Ohio police officers are not trained to deal with animal calls, but Brookfield police get a lot of them, said Police Chief Dan Faustino.
Dogs, cats, bats, snakes, raccoons, horses and cows are some of the animals police have had to contend with over the years, he said.
That’s why Faustino would like to buy equipment to help his officers more safely deal with smaller problem animals, especially those that might be rabid.
Faustino told the township trustees May 29 that said he was spurred to want to address this problem after one of his patrolmen got blood from a rabid raccoon splattered on him, and he had to go through a series of rabies shots.
The call came in May 18 from the 7100 block of Stewart Sharon Road, where a raccoon with an apparent head wound holed up in a garage.
Because of the apparent injury, the animal’s slight aggressiveness and the fact that children and other animals were around, police decided it needed to be put down, but they couldn’t shoot it in the garage, said Patrolman Cody Dean.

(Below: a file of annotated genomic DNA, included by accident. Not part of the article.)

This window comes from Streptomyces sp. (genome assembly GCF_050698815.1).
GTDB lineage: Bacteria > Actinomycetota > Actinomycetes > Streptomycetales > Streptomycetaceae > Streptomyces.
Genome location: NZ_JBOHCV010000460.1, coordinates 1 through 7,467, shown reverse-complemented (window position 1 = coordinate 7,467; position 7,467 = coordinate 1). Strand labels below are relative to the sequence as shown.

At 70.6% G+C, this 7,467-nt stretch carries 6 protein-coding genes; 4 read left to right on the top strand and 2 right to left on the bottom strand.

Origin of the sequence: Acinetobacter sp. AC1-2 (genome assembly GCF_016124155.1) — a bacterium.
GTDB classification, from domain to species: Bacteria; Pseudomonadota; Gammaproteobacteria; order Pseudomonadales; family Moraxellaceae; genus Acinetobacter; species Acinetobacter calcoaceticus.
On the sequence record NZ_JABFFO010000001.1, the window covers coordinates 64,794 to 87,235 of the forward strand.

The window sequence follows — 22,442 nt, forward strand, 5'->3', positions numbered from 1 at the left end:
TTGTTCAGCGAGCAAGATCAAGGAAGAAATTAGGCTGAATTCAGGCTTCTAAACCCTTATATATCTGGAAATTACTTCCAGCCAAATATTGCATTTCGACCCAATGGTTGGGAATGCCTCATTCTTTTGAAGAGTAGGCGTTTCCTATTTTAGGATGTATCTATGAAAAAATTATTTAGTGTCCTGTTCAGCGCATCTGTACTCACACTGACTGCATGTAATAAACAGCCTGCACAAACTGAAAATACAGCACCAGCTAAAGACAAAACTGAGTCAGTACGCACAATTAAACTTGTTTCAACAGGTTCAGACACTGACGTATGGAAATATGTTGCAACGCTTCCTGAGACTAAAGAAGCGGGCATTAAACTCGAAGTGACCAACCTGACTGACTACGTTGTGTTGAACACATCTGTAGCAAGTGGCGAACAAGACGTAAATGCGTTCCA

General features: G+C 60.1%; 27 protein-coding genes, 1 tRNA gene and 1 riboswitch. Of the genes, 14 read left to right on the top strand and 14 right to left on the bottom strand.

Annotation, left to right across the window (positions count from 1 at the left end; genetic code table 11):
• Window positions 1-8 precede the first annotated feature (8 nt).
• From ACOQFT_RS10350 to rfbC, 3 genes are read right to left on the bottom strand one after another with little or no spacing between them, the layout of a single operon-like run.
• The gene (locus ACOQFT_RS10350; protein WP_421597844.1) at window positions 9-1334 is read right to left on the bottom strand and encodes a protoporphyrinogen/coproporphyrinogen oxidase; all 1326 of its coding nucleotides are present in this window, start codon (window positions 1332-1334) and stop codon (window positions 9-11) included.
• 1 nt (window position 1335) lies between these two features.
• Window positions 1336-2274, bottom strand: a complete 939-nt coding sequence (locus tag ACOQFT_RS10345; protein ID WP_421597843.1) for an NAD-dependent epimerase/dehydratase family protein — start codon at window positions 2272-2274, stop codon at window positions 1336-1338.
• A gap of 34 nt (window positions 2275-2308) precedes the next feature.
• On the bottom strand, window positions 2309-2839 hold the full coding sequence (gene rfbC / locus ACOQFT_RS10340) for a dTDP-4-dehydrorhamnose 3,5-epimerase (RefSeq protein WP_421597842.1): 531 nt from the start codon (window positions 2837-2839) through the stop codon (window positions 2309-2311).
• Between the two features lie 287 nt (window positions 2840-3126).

Dean clubbed the animal with a baton, but, in doing so, he was splashed with blood on a hand, an arm and his face.
A trapper collected the animal, which was sent for testing. The test results came back on May 23 positive for rabies, Faustino said.
Dean had to undergo a series of shots, four on day one and one on three separate days over the next two weeks. The shots are no longer given in the stomach, Faustino said, but remain painful enough.
“That identified a problem that we have,” Faustino said of the call. “They don’t call the fire department; they don’t call the road (department), they call us for those animals.”
Faustino looked for a safer method of handling a situation such as Dean was in and settled on catch poles.
“It’s a noose thing on a longer pole, so you don’t have to get close to it (animal),” said Trustee Dan Suttles, noting Warren Fire Department carried them when he worked there.
Faustino said he was looking into buying eight at $80 a piece, one for each car he has for road patrol, but thought it might be better if the fire department could carry them and respond at the police department’s request. That way the township would only have to buy a smaller number of poles.
“For the safety of my guys, I’m going to have to look,” Faustino said. “We’re not dog wardens, we’re not animal control officers, but we’re generally tasked with that.”